Bill Could Give Arts Commission Secure Source of Funding

The head of the S.C. Arts Commission is taking a cautious approach regarding a recently introduced bill that could give his agency a steady source of revenue.

Ken May, executive director of the commission, said one of the key components of H. 4697 is a provision that would provide the agency with a set percentage of state admission tax revenues, rather than have the commission’s funding held to what some see as the vagaries of politics.

“What I like about the idea is that it’s saying, ‘let the arts pay their own way,’” he said. “If arts generate revenue for the state, let’s take a portion and reinvest it for the benefits of arts across the state.”

If the bill passes, it would eliminate some of the uncertainty that has surrounded funding for the agency in recent years, particularly since Gov. Nikki Haley took office in January 2011. Currently, the agency has to submit its budget to the governor, who then forwards it to the General Assembly.

Haley vetoed all funding for the agency last year, a total of $3.6 million, including more than $1.9 million in general funds.

However, the General Assembly overrode Haley’s veto by an overwhelming margin.

For 2012-13, the commission submitted a budget request of $3.54 million, including $1,864,988 in state funds, which would represent a 3 percent reduction in the latter if approved.

However, Haley’s proposed budget for the coming fiscal year completely eliminates both state and federal funding for the commission.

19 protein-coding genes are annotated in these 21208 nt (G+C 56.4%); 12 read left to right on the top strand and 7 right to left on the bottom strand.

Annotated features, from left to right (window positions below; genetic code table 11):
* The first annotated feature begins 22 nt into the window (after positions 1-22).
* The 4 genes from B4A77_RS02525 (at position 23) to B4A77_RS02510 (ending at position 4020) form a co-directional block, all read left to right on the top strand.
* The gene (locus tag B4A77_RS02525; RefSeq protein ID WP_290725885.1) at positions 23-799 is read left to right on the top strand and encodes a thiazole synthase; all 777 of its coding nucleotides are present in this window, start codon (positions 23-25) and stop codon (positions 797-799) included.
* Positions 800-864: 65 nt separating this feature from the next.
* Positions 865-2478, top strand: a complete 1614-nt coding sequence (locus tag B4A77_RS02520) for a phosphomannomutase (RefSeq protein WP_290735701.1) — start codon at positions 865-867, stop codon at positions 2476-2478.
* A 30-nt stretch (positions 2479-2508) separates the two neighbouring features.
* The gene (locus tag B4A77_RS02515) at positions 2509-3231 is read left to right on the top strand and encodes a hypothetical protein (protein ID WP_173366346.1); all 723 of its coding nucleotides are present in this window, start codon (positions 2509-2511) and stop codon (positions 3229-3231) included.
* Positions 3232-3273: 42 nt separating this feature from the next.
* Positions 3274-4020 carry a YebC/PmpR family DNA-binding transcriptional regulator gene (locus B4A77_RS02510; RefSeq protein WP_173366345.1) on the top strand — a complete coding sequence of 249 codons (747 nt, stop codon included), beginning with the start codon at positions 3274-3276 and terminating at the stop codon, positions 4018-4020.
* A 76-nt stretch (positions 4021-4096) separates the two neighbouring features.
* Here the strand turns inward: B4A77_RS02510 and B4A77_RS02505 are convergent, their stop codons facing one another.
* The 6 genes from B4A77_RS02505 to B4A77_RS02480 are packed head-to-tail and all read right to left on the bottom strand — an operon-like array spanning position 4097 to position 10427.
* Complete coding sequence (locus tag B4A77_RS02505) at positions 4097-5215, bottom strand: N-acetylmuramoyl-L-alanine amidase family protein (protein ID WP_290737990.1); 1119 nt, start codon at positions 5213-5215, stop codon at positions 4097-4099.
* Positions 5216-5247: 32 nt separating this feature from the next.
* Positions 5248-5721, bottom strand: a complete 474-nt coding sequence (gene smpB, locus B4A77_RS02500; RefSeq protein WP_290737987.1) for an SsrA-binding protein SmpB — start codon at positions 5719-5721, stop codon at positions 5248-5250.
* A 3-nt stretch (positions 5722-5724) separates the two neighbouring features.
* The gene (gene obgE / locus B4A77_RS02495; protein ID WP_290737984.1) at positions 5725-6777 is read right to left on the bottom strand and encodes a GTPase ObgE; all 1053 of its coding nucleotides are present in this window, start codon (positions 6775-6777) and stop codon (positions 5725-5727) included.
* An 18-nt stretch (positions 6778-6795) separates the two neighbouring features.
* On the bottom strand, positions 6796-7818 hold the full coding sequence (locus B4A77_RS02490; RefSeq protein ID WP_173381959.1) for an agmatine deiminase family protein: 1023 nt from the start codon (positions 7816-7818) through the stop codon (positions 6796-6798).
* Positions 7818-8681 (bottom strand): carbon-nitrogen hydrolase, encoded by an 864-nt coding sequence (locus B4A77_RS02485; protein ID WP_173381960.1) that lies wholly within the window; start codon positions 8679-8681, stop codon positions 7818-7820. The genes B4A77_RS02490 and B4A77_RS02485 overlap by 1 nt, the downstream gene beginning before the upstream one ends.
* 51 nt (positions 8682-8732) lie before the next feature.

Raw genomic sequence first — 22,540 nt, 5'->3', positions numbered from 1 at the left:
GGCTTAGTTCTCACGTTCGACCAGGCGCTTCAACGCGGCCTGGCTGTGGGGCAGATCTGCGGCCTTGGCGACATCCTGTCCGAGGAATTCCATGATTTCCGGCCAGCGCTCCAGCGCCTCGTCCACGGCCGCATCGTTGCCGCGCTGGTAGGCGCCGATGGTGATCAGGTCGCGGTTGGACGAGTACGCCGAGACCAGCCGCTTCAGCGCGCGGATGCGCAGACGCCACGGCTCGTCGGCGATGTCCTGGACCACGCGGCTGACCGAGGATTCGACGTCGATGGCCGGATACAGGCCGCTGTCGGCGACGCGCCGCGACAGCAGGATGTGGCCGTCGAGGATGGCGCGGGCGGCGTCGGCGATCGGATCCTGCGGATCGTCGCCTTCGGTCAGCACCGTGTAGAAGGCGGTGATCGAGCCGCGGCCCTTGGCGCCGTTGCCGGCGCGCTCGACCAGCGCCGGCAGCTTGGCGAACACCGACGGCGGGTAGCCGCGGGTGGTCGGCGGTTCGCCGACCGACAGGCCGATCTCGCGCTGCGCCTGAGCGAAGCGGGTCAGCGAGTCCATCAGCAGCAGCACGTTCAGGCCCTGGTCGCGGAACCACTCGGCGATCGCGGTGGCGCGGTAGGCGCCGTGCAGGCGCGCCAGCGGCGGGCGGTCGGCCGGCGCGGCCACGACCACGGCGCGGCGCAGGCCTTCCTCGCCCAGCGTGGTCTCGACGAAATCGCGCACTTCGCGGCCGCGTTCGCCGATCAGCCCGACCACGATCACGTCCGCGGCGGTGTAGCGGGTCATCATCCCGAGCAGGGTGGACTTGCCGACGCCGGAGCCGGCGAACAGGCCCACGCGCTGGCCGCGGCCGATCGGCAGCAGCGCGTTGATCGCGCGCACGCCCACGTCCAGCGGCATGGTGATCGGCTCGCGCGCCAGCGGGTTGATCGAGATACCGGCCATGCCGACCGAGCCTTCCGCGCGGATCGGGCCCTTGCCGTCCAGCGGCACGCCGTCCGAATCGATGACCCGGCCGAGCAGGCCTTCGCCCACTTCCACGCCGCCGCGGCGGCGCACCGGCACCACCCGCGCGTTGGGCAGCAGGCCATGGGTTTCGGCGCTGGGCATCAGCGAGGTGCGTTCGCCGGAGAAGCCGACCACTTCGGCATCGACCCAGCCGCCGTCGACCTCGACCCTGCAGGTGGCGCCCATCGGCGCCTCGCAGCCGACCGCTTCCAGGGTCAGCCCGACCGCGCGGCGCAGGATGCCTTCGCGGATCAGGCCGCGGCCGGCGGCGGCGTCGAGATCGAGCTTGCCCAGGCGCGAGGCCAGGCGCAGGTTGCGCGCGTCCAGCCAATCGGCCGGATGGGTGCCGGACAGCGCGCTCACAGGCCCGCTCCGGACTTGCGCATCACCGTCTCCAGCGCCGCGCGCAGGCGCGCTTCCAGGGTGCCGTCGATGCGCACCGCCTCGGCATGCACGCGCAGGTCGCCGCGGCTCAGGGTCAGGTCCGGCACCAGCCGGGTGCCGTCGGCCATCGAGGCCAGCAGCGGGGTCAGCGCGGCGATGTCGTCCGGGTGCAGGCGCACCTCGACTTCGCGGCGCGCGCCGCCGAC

Last June, following her veto, Haley said funding for the Arts Commission is something the private sector can handle.

“I absolutely believe the private sector will step up with the Arts Commission,” she told The Associated Press, adding that she would help find private sector support.

The Arts Commission works to increase public participation in the arts by providing services, grants and leadership initiatives in arts education, community arts development and artist development.

One of the fundamentals to a prosperous future for South Carolina is enhancing the state’s quality of life, said Rep. James Smith, D-Richland and a co-sponsor of the bill.

“Vibrant, creative communities are essential toward improving our quality of life and the Arts Commission is an important part of that,” Smith said.

“This bill would hopefully end what has become an annual battle with the governor over funding for the Arts Commission,” he added.

The bill would require that the Arts Commission receive an amount equal to 15 percent of the general fund portion of state admissions tax revenues from the previous year, after other revenue transfers required by law have taken place.

Smith said although he didn’t know exactly how much that would mean for the commission if the bill becomes law, it’s comparable to what the agency is getting now.

“It’s more than what they had last year, but it’s far less than what they’ve had in the past,” Smith said. “There’s no windfall, no huge amount of money that will come to them.”

The commission has seen its share of state dollars cut sharply over the past few years.

State funding has fallen by more than 50 percent from a decade ago, when the agency received nearly $4.2 million in General Funds and more than $6 million in all.

For the current fiscal year, the commission received $1,927,795 in general funds and a total of $3,605,566, by comparison.